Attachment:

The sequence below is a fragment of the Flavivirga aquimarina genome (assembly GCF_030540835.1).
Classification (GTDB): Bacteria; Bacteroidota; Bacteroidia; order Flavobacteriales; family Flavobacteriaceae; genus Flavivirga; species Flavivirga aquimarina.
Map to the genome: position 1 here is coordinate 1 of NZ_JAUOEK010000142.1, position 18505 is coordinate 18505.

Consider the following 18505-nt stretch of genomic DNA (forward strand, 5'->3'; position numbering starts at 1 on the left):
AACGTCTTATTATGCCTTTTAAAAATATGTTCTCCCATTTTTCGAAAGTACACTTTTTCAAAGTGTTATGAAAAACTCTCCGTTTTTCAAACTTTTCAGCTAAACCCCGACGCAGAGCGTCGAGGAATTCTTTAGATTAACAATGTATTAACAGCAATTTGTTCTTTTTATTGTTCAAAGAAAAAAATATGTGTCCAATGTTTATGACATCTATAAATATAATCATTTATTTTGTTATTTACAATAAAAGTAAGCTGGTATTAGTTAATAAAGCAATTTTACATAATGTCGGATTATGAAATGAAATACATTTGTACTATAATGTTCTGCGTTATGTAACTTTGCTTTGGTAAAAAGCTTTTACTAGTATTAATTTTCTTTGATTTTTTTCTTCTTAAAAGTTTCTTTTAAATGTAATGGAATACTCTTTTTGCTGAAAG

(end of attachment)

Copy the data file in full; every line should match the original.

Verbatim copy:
The sequence below is a fragment of the Flavivirga aquimarina genome (assembly GCF_030540835.1).
Classification (GTDB): Bacteria; Bacteroidota; Bacteroidia; order Flavobacteriales; family Flavobacteriaceae; genus Flavivirga; species Flavivirga aquimarina.
Map to the genome: position 1 here is coordinate 1 of NZ_JAUOEK010000142.1, position 18505 is coordinate 18505.

Consider the following 18505-nt stretch of genomic DNA (forward strand, 5'->3'; position numbering starts at 1 on the left):
AACGTCTTATTATGCCTTTTAAAAATATGTTCTCCCATTTTTCGAAAGTACACTTTTTCAAAGTGTTATGAAAAACTCTCCGTTTTTCAAACTTTTCAGCTAAACCCCGACGCAGAGCGTCGAGGAATTCTTTAGATTAACAATGTATTAACAGCAATTTGTTCTTTTTATTGTTCAAAGAAAAAAATATGTGTCCAATGTTTATGACATCTATAAATATAATCATTTATTTTGTTATTTACAATAAAAGTAAGCTGGTATTAGTTAATAAAGCAATTTTACATAATGTCGGATTATGAAATGAAATACATTTGTACTATAATGTTCTGCGTTATGTAACTTTGCTTTGGTAAAAAGCTTTTACTAGTATTAATTTTCTTTGATTTTTTTCTTCTTAAAAGTTTCTTTTAAATGTAATGGAATACTCTTTTTGCTGAAAG